With King of the World: Muhammad Ali and the Rise of an American Hero, Pulitzer prizewinning writer David Remnick provides a biography of Mohammed Ali nee Cassius Clay. However he does more than that. Remnick also shows how many of the personal changes in Ali mirror American societal changes from the 1960s and 1970s.

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Remnick begins with young Cassius Clay, the Negro boxer known “for [running] his mouth” after winning the Light Heavyweight Gold Medal at the 1960 Rome Olympics (p. 26). By the book’s end Mohammed Ali has traveled the world, both literally and figuratively. Ali’s alliance with Malcolm X and Islam at times alienated him from leaders in the Black right movement such as Martin Luther King, Jr. and Jackie Robinson, but he fought his own battles and his fighting style.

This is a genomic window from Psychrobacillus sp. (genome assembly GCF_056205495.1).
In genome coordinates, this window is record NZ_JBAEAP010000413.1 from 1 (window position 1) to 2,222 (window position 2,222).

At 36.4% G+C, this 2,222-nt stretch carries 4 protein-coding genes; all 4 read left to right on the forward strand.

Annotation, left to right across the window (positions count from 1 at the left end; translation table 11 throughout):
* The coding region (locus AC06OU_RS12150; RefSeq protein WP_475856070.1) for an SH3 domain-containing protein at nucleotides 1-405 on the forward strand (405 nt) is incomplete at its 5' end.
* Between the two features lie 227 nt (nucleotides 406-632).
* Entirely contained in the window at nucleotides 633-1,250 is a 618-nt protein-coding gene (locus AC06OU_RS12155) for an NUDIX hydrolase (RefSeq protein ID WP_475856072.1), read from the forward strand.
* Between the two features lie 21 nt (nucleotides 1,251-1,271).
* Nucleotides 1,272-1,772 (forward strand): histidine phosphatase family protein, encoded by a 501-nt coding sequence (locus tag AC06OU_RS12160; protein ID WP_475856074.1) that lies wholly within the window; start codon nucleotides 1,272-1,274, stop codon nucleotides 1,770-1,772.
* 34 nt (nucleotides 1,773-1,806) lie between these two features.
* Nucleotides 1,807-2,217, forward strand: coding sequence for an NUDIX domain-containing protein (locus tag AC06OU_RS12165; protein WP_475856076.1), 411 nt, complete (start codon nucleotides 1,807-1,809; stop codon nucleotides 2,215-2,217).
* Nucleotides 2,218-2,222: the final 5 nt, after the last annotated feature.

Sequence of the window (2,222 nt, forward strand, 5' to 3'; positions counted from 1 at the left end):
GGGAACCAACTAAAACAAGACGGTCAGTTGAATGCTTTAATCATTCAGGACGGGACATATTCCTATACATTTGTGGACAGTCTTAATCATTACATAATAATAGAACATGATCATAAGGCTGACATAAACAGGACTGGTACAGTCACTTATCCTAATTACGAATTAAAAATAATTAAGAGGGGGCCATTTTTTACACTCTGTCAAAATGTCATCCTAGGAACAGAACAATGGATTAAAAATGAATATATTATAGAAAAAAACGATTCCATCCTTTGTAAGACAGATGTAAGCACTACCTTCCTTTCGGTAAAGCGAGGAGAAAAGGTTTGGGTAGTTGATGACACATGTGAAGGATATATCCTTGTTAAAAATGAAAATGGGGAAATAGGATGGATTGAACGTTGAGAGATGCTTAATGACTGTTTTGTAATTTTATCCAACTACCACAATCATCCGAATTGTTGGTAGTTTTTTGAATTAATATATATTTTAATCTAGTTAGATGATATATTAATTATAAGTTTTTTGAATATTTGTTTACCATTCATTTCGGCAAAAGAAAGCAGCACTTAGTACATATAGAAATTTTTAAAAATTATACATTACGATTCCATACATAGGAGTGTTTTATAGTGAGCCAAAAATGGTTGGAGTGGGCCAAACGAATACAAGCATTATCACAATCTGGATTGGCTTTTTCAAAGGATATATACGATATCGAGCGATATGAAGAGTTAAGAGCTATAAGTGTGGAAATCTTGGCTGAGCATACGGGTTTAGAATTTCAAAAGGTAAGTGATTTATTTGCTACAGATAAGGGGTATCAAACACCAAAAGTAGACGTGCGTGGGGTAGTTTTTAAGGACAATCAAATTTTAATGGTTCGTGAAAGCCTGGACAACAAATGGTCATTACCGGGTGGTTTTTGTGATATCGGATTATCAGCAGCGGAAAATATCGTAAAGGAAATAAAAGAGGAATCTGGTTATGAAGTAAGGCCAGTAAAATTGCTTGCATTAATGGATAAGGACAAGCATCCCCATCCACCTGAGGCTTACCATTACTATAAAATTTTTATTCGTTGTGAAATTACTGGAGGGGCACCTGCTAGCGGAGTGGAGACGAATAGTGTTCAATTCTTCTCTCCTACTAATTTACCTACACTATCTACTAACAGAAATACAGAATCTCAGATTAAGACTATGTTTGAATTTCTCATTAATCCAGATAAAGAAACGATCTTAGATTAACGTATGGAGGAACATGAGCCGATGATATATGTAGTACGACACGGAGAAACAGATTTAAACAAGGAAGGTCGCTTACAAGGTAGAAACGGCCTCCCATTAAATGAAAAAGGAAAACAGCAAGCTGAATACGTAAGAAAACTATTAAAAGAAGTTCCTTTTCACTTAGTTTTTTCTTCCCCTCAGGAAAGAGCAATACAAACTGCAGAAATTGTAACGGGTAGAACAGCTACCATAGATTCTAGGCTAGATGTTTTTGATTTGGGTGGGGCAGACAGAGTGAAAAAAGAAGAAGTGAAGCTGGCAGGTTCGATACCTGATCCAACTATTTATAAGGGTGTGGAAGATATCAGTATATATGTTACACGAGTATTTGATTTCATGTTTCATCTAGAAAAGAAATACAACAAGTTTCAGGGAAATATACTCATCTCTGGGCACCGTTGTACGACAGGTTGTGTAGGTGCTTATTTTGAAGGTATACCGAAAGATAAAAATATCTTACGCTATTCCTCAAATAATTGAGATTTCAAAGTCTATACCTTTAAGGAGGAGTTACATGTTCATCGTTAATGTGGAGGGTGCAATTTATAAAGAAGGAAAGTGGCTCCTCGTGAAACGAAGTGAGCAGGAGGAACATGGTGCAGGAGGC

While “floating like a butterfly and stinging like a bee” Ali helped bring change not only in sports, but race relations, social issues, and the war in Vietnam (p. xiii). At the height of his career Mohammed Ali was, in many senses, “king of the World” (p. xii, throughout).

King of the World provides an intriguing account of transformation of the brash talking Cassius Clay who traded in his slave name to the 1960s icon Remnick claims Ali to be. Like many of the 1960s icons Ali suffers from loss of health (he has Parkinson’s), and of wealth. Forced by circumstances to sign autographs to provide his livelihood, Ali is still the Champion. Ali is still the man who “proved [he] could be a new kind of black man” (p. xiii, xvi). Both boxing fans and students of 1960s social history should read this books.

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